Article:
W[illiam] M. Canby


John Muir


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[2]less shocking to affectionate natures and to those who are in near relationship.I have been, since my return, so very busy--indeed hard-worked--that I have not written, as I had intended, to thank you for the past pleasure and profit you gave me during our journey together. When I consider what a plague I was to you and how often and unmercifully--yes and unwarrantably--I let my sense of fun get the better of my discretion in teasing you I wonder at your forbearance. I do assure you that I constantly acknowledge to myself all I[3]owe to you of pleasure and knowledge and constantly feel that one of the best journeys of my life was made what it was by you. But for you I should scarce think of Alaska with a sense of proper knowledge or of the great delight in it which I now have. And so if you will let me I will ask you to think of me as being very grateful to you.I consider it the greatest thing I ever experienced in that I have seen God's hand carving out a country with his icy chisel. The more I think of it the more reverential I become.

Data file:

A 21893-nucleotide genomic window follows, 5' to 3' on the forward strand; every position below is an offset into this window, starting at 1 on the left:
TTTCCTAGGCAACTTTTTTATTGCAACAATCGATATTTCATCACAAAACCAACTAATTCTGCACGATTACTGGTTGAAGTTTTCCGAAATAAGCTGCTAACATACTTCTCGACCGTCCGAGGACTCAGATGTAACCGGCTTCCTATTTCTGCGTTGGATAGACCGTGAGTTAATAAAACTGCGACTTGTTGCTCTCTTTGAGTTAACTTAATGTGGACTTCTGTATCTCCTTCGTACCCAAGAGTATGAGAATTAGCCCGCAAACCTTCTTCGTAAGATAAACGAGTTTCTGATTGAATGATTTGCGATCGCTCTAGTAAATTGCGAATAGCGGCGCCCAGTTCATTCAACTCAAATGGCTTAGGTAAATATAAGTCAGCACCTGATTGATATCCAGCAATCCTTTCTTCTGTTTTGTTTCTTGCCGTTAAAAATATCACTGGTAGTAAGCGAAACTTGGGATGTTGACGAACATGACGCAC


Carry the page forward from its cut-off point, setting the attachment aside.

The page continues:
Wilmington, Del.

Date Original



Original letter dimensions: 23 x 28 cm.

Resource Identifier


File Identifier

Reel 09, Image 1118

Copyright Statement

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Owning Institution

University of the Pacific Library Holt-Atherton Special Collections. Please contact this institution directly to obtain copies of the images or permission to publish or use them beyond educational purposes.

Page Number

Page 2


John Muir, correspondence, letters, author, writing, naturalist, California, correspondent, mail, message, post, exchange of letters, missive, notes, epistle